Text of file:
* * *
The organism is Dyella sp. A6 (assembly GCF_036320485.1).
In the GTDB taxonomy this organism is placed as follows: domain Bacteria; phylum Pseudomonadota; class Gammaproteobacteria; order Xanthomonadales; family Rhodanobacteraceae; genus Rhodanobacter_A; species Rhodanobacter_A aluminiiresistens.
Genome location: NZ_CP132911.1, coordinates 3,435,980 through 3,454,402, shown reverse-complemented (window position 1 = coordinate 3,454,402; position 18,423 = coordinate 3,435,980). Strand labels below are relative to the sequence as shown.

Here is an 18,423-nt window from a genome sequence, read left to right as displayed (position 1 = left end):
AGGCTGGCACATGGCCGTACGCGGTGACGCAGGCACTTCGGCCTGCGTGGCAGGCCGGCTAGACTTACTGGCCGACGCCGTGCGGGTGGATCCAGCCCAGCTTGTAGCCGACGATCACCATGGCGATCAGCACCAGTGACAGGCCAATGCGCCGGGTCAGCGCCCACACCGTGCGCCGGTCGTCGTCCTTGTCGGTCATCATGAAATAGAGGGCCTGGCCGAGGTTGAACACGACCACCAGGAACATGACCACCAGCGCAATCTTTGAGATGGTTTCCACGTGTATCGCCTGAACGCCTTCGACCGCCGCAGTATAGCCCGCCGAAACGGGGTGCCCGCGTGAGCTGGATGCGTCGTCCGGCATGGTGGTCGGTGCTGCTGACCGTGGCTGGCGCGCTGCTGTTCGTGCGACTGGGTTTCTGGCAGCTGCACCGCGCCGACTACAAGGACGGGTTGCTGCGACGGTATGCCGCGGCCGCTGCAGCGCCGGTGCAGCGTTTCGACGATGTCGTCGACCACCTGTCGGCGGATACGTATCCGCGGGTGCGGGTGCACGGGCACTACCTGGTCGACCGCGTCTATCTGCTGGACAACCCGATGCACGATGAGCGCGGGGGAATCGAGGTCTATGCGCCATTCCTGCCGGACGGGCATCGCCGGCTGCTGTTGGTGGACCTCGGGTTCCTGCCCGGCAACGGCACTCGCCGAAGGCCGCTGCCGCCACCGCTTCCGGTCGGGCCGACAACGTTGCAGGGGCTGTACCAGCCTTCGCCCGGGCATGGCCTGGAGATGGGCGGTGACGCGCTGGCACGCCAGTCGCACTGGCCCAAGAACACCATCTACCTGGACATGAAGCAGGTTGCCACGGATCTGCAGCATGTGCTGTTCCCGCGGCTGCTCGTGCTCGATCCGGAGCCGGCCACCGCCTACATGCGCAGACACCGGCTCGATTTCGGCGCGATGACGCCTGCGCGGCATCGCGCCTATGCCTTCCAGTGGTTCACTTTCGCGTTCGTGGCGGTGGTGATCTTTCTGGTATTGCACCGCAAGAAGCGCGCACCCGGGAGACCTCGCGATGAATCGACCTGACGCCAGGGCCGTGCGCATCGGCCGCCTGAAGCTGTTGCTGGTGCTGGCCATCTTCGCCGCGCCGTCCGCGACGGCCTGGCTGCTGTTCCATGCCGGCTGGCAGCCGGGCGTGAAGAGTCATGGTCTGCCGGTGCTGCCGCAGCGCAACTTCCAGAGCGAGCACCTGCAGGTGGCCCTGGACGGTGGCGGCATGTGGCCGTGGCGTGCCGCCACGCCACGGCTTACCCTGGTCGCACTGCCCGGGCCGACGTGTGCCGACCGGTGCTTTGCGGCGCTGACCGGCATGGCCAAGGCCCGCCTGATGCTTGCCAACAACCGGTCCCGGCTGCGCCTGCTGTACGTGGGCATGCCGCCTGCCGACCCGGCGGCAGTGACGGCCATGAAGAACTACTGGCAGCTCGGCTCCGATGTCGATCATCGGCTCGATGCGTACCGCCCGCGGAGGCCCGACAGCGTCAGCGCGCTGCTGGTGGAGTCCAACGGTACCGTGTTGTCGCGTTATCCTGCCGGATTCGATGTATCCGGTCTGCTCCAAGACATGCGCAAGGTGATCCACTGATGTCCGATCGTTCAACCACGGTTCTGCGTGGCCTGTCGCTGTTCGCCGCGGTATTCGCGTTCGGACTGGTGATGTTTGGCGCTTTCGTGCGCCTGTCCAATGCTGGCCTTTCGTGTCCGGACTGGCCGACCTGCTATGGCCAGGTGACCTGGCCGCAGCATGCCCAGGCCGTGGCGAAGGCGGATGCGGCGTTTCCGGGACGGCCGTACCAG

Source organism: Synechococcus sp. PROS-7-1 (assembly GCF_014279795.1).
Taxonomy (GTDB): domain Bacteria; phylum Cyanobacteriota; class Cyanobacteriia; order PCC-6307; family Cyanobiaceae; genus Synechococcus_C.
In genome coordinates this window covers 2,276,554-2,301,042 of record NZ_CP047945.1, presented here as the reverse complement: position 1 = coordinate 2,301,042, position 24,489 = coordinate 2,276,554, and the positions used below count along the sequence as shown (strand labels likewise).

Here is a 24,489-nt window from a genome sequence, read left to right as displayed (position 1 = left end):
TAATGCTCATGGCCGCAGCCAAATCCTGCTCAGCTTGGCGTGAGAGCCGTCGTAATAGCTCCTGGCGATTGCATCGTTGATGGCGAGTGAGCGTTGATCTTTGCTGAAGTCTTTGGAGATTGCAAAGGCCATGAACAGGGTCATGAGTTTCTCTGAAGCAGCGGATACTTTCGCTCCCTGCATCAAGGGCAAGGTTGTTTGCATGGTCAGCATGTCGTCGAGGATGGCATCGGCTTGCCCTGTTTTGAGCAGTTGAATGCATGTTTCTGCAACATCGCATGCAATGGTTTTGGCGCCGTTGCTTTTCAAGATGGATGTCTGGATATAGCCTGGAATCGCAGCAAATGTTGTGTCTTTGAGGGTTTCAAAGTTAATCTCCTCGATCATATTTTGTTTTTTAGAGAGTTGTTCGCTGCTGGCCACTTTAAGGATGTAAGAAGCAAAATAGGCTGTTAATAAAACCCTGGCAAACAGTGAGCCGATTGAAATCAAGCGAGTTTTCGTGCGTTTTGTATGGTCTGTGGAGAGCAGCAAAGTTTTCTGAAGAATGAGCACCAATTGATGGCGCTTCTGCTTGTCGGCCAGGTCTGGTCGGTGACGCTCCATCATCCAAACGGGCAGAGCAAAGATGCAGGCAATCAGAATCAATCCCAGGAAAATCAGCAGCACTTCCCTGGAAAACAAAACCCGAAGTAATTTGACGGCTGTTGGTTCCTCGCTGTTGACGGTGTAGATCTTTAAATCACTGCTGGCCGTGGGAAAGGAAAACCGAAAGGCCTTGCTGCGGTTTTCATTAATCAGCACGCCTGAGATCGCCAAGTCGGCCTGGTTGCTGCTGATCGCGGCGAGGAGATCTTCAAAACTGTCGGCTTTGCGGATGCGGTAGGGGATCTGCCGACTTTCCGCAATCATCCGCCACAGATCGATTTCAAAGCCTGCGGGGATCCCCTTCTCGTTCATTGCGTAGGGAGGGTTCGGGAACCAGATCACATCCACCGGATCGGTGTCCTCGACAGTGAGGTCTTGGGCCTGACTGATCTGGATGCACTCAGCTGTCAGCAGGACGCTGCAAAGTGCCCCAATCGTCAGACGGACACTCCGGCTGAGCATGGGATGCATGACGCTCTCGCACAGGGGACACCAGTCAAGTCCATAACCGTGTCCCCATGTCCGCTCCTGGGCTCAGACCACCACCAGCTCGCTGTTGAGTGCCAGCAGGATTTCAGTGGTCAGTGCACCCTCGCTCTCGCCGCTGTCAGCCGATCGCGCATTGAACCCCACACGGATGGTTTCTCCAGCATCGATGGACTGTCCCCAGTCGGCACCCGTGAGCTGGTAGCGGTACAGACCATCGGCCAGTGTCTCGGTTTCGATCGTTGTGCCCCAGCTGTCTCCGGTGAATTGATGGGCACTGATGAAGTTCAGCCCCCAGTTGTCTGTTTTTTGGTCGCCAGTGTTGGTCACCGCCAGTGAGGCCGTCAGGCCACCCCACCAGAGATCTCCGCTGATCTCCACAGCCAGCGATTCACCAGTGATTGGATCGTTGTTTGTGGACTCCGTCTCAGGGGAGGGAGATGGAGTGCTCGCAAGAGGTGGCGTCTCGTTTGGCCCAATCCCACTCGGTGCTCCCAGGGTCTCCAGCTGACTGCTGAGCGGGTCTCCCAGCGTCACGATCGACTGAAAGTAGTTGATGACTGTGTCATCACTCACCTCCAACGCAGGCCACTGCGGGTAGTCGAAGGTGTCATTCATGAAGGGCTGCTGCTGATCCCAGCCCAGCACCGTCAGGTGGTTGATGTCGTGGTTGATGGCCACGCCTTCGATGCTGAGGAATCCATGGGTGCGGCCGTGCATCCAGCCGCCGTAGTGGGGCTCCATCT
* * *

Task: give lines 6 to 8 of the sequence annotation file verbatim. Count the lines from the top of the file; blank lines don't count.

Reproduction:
Source organism: Synechococcus sp. PROS-7-1 (assembly GCF_014279795.1).
Taxonomy (GTDB): domain Bacteria; phylum Cyanobacteriota; class Cyanobacteriia; order PCC-6307; family Cyanobiaceae; genus Synechococcus_C.
In genome coordinates this window covers 2,276,554-2,301,042 of record NZ_CP047945.1, presented here as the reverse complement: position 1 = coordinate 2,301,042, position 24,489 = coordinate 2,276,554, and the positions used below count along the sequence as shown (strand labels likewise).